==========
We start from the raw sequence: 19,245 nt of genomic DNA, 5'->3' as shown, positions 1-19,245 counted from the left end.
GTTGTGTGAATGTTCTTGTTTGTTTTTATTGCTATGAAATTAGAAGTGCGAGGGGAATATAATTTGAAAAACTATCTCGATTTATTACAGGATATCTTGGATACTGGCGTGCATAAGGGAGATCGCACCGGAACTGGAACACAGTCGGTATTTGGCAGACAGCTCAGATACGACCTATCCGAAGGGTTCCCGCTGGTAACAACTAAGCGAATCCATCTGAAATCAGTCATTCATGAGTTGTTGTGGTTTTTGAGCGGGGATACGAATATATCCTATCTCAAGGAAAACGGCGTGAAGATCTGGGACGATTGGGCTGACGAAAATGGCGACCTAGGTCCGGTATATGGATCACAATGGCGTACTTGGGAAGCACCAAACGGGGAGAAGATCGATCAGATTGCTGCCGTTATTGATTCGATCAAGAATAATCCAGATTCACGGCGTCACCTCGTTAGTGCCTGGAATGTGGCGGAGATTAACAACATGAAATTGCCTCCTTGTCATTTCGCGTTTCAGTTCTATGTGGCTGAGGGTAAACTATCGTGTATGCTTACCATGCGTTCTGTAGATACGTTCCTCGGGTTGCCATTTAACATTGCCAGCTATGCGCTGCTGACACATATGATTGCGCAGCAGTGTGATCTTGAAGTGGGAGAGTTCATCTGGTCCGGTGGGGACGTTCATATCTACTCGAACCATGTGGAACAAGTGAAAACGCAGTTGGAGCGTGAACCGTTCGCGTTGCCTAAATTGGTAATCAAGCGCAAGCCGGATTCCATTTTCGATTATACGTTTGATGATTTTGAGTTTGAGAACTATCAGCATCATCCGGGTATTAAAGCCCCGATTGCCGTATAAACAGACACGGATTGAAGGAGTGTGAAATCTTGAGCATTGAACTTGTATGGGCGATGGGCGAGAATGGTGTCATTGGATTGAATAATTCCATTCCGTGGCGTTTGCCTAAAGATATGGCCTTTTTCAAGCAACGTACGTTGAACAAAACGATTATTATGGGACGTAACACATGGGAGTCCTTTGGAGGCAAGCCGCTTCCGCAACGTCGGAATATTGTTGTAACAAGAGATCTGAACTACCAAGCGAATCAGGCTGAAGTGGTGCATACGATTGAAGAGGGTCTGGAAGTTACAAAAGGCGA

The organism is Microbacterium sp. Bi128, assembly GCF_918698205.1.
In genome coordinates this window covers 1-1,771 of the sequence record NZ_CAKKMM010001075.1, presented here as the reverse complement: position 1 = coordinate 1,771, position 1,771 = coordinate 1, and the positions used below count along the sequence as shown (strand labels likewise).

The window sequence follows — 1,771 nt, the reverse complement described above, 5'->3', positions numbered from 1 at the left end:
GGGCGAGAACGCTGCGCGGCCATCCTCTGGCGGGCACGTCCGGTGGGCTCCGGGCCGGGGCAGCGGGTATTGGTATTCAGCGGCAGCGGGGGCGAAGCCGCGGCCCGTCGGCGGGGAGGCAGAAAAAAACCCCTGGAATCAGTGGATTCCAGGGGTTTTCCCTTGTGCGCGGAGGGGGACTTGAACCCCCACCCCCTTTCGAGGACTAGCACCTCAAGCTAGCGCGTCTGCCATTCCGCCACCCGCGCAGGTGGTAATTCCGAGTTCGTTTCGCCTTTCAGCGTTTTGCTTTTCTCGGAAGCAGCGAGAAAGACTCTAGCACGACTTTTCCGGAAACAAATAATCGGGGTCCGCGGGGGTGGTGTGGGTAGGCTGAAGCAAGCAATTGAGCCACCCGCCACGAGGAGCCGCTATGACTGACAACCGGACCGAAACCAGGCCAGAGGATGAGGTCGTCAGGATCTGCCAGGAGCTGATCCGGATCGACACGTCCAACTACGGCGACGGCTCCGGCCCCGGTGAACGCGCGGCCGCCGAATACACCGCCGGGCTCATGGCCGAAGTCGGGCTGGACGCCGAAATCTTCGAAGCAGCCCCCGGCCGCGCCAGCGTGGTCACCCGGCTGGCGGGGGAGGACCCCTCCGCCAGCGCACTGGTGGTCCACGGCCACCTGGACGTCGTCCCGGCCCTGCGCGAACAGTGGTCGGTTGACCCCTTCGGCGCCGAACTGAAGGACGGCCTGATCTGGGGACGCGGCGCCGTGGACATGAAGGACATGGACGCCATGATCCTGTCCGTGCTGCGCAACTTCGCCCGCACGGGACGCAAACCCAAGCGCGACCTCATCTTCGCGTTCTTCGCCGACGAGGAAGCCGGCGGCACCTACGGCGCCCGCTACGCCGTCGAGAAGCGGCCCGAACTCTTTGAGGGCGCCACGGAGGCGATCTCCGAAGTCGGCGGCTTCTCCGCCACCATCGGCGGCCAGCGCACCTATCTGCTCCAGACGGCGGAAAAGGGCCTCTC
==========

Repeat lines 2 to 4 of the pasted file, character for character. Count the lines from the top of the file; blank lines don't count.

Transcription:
GTTGTGTGAATGTTCTTGTTTGTTTTTATTGCTATGAAATTAGAAGTGCGAGGGGAATATAATTTGAAAAACTATCTCGATTTATTACAGGATATCTTGGATACTGGCGTGCATAAGGGAGATCGCACCGGAACTGGAACACAGTCGGTATTTGGCAGACAGCTCAGATACGACCTATCCGAAGGGTTCCCGCTGGTAACAACTAAGCGAATCCATCTGAAATCAGTCATTCATGAGTTGTTGTGGTTTTTGAGCGGGGATACGAATATATCCTATCTCAAGGAAAACGGCGTGAAGATCTGGGACGATTGGGCTGACGAAAATGGCGACCTAGGTCCGGTATATGGATCACAATGGCGTACTTGGGAAGCACCAAACGGGGAGAAGATCGATCAGATTGCTGCCGTTATTGATTCGATCAAGAATAATCCAGATTCACGGCGTCACCTCGTTAGTGCCTGGAATGTGGCGGAGATTAACAACATGAAATTGCCTCCTTGTCATTTCGCGTTTCAGTTCTATGTGGCTGAGGGTAAACTATCGTGTATGCTTACCATGCGTTCTGTAGATACGTTCCTCGGGTTGCCATTTAACATTGCCAGCTATGCGCTGCTGACACATATGATTGCGCAGCAGTGTGATCTTGAAGTGGGAGAGTTCATCTGGTCCGGTGGGGACGTTCATATCTACTCGAACCATGTGGAACAAGTGAAAACGCAGTTGGAGCGTGAACCGTTCGCGTTGCCTAAATTGGTAATCAAGCGCAAGCCGGATTCCATTTTCGATTATACGTTTGATGATTTTGAGTTTGAGAACTATCAGCATCATCCGGGTATTAAAGCCCCGATTGCCGTATAAACAGACACGGATTGAAGGAGTGTGAAATCTTGAGCATTGAACTTGTATGGGCGATGGGCGAGAATGGTGTCATTGGATTGAATAATTCCATTCCGTGGCGTTTGCCTAAAGATATGGCCTTTTTCAAGCAACGTACGTTGAACAAAACGATTATTATGGGACGTAACACATGGGAGTCCTTTGGAGGCAAGCCGCTTCCGCAACGTCGGAATATTGTTGTAACAAGAGATCTGAACTACCAAGCGAATCAGGCTGAAGTGGTGCATACGATTGAAGAGGGTCTGGAAGTTACAAAAGGCGA

The organism is Microbacterium sp. Bi128, assembly GCF_918698205.1.
In genome coordinates this window covers 1-1,771 of the sequence record NZ_CAKKMM010001075.1, presented here as the reverse complement: position 1 = coordinate 1,771, position 1,771 = coordinate 1, and the positions used below count along the sequence as shown (strand labels likewise).